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Rothko Chapel

Rothko Chapel enters the National Register of Historical Places 20 years early

The non-denominational chapel located in Texas is known both for it's site-specific Rothkos and it's advocacy for human rights

The Rothko Chapel has been added to the National Register of Historical Places, this despite the fact that the Chapel is only 30 years old—20 years shy of the age requirement of 50 years for buildings adopted by the Register. The Texas Historical Commission in Austin initially conducted an investigation into the building’s history and use, and a proposal was then sent to Washington; according to Suna Umari, executive director of the Chapel, dedication is tentatively scheduled for sometime in April. Local philanthropists Dominique and John de Menil established the Chapel in 1971; it houses paintings that abstract Expressionist Mark Rothko created specifically for the space. Rothko was also consulted on the Chapel’s design. The Chapel remains a functional place of worship, open to the public, and available for weddings and funerals. Its status as a part of the National Register will add a layer of protection for the structure, and guarantee its survival for posterity.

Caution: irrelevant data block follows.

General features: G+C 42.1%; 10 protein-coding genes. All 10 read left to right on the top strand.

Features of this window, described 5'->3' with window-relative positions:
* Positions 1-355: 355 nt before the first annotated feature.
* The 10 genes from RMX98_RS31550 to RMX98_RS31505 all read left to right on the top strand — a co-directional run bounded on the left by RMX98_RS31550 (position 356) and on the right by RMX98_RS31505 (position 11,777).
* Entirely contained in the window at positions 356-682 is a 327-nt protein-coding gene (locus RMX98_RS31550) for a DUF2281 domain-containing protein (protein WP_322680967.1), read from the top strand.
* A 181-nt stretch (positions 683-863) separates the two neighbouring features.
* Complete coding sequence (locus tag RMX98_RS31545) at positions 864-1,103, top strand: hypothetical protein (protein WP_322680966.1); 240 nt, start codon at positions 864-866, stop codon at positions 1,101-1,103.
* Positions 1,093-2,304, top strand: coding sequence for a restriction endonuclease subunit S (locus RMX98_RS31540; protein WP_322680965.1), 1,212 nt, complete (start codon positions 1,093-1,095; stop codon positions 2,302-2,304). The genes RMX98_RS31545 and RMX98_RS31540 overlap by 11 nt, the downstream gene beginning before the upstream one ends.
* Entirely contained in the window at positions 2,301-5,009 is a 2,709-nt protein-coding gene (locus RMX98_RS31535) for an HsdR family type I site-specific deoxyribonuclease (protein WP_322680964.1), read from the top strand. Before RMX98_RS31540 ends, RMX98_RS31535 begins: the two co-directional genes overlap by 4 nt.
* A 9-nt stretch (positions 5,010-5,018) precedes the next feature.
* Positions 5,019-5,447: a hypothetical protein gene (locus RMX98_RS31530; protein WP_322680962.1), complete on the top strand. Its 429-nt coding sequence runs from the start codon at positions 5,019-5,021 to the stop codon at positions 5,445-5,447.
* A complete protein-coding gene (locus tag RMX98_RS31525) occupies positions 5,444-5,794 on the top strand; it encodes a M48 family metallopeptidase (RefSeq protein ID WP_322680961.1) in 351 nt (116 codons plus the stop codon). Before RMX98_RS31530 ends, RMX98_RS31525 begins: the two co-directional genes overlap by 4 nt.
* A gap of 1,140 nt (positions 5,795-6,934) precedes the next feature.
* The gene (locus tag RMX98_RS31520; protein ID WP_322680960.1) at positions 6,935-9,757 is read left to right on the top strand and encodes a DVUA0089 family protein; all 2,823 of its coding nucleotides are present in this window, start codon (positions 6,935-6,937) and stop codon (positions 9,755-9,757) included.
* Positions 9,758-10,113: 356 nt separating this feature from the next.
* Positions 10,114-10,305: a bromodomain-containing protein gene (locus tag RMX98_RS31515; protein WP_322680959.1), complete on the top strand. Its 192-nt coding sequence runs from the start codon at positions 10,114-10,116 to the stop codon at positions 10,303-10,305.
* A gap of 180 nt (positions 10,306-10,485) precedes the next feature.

Originally appeared in The Art Newspaper as 'Rothko Chapel hits the books'

Appeared in The Art Newspaper Archive, 112 March 2001